Sunday, October 31, 2010

Halloween memories

So I'm shamelessly entering to win a Canon Rebel camera from SITS. For those of you that haven't heard of SITS, it's a blogging community and great way to find other blogs.  Just to get that out of the way. :) This post is an entry. To win, I have to write about my best Halloween memory.

Cora is all that's on my mind these days, as you might imagine, so it's hard to reach back to past memories. I had one Halloween with Cora. I was pregnant with her last year. And, really pregnant! Entering my final month. I remembered dreaming of this year and the pumpkin patch.  

But, a particular memory stands out. For some reason, we decided to go somewhere in the middle of Trick or Treat. Ben said to sit the bowl of candy out on the porch. We gave away whole Hershey's bars that year because we knew we wouldn't have that many trick or treaters, and we'd bought a whole box from Sam's Club for my baby shower.

I was so shocked to come back and see some were gone, but not all of them. Ah. Life in a small town. Looks pretty nice especially compared to living here, where UPS packages are stolen off your front porch moments after their delivered. 

Tuesday, October 26, 2010

The Advocate

You have enemies? Good. That means you've stood up for something, sometime in your life.
Winston Churchill

Someone, actually quite rudely, told me that they were annoyed by what I wrote, they rolled their eyes, that I didn't have to "advocate" for everything.

I can see how I might become "that girl." The fanatic always in arms about something.

In this case, I really don't care if I'm generalized.

I give voice to those without one.

I work to help the babies in Haiti, babies born with congenital heart defects, woman in Iran, or to support other mother's whose children died because I feel for them with my whole heart. I'm compassionate.

I'm even compassionate to the bratty person that said that. If they must sit back and judge someone else for speaking up, perhaps they feel voiceless? I get angered for a minute, but then feel nothing but compassion.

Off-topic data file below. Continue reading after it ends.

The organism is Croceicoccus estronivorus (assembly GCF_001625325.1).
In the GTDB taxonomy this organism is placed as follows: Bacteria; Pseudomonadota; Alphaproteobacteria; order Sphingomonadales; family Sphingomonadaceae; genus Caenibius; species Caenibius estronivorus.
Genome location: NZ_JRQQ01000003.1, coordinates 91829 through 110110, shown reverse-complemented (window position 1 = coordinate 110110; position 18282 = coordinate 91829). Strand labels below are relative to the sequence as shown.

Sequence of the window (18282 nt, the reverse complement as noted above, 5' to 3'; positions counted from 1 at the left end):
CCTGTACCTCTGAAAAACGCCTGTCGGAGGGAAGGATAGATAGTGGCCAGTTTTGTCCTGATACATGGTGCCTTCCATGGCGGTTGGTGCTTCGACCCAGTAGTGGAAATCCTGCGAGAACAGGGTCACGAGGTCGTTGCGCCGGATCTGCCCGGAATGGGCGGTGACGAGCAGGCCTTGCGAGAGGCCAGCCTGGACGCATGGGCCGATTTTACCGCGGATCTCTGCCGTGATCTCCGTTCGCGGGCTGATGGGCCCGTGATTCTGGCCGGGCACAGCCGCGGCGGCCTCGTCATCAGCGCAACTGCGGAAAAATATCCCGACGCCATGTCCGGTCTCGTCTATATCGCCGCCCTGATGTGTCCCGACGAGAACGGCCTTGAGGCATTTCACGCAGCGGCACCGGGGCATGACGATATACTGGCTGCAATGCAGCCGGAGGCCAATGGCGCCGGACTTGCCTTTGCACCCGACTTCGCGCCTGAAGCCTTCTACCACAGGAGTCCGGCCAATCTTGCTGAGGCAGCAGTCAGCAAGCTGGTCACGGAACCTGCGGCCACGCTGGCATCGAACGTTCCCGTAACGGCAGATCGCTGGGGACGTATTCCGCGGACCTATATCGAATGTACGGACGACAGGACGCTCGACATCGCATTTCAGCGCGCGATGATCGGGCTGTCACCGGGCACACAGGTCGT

Let me be painted the wild fanatical blogger always taking up a new cause.

It's much better than the alternative, never sticking up for anything I believe in.

I've read the emails of the CHDs detected, the crutches delivered to a needy person in Haiti, and the eyes opened to the plight of the Iranian women because of what I do.

I embrace the criticism that I advocate too much.

It's what I do now. After what I went through, I can't close my eyes to the pain in the world anymore.

Wednesday, October 20, 2010

Makes Me Happy

I've mentioned before, it was about six months after Cora died before I could watch television, a few months after that until I could focus on a book again, and I'm just know starting to find happiness and joy in well, stuff, again.

I found this post on Epherriel Designs about what makes her happy, and after my late night Wizard of Oz scavengering  post the other day, decided for another search, of what makes me happy. 


I just recently discovered Mod Podge, this button from this blog says it


When we move, I'm making these invisible floating book shelves. They're so geeky, and they make me happy.




My husband surprising me with a massage? Makes me extremely happy. 


I've had a hidden obsession with nurseries for awhile now, just keeping it from everyone so I don't get the "so sad" looks and comments. They make me happy. 


Most of all, Cora's nursery, even though it's boxed up, given away, and torn down makes me happy. So many happy memories there. 

Easy, Cheap Picture Frame Craft Project-- A Going Away Present {Tutorial}

My  baby sister is moving away in just over a week.

So she's not a baby, she's 26, but she'll forever be my baby sister, as much as she hates it when I call her that. I always looked after her and did all the big sister stuff. This past year, the rules reversed. She looked after me, and I wasn't there to help her through everything like I used to be. I just couldn't handle anything else. She did an amazing job and is leaving on a great note.

She's my BFF as well, and I'm going to miss her so much, but am excited she's getting the opportunity to go after her dream. 

I decided to show her that even though I'm going through a rough time, I'm still in here somewhere, the big sister that always listened to her carefully, thought of how I could help her, and just thought she was the most adorable person ever.

I made her a picture frame. A total midnight run to Wal-Mart thing one night after I found an easy tutorial about how to make a picture frame online.

It was way easy to make. Here's what I used:
Large craft beads (found in the crafting aisle-- the type I found where more bubbly than those in the tutorial, but they worked). 
  • Mod Podge 
  • Glue (The kind I used was similar to this)
  • Picture frame (Picked to fit the craft beads)
  • Magazine scraps

I leafed through the magazine and found bright colors. She's moving to New York City and will probably be tucked in some pre-war hole in the wall apartment, so I wanted something colorful for her walls.